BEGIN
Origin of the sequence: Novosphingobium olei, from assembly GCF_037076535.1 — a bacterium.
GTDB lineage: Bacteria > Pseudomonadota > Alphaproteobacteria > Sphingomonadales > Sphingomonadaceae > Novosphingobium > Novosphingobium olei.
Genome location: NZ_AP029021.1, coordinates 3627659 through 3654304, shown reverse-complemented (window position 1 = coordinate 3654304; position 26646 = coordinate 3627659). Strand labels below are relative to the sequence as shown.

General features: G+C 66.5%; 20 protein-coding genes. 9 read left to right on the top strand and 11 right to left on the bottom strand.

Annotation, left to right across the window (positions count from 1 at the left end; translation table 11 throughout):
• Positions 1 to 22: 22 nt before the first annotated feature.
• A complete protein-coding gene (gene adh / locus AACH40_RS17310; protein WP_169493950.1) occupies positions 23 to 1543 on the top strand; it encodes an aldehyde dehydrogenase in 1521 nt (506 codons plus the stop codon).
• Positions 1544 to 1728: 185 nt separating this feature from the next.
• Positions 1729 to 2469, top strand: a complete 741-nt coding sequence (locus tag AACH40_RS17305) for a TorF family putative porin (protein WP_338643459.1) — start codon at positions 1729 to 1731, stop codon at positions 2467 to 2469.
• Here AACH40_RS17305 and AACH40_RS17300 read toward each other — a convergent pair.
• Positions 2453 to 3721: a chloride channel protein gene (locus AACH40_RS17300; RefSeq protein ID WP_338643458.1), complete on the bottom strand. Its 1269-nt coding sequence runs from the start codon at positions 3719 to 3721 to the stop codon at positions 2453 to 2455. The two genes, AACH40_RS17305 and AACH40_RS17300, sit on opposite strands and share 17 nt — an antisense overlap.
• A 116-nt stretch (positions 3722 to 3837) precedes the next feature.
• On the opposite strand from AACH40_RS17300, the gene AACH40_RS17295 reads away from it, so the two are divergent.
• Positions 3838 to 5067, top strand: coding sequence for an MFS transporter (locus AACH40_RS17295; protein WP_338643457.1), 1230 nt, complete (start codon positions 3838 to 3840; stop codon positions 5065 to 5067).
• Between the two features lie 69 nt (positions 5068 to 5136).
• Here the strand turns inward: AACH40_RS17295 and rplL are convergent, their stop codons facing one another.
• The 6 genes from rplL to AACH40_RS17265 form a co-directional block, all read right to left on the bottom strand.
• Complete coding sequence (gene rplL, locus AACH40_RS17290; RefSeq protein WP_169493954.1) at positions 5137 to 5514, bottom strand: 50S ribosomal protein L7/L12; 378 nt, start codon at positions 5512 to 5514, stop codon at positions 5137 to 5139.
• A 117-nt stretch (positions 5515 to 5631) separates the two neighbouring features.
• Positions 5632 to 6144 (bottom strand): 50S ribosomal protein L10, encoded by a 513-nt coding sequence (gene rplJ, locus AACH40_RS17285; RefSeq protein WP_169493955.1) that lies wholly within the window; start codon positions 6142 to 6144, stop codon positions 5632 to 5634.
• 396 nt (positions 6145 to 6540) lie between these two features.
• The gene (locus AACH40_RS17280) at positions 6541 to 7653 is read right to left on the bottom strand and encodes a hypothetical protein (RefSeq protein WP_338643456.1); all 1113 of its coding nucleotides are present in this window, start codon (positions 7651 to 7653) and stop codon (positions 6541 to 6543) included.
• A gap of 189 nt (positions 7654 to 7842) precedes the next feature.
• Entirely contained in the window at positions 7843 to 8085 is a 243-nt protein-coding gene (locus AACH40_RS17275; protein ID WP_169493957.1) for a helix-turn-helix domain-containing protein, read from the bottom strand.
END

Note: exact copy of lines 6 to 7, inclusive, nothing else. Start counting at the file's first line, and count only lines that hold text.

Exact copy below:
• Positions 1 to 22: 22 nt before the first annotated feature.
• A complete protein-coding gene (gene adh / locus AACH40_RS17310; protein WP_169493950.1) occupies positions 23 to 1543 on the top strand; it encodes an aldehyde dehydrogenase in 1521 nt (506 codons plus the stop codon).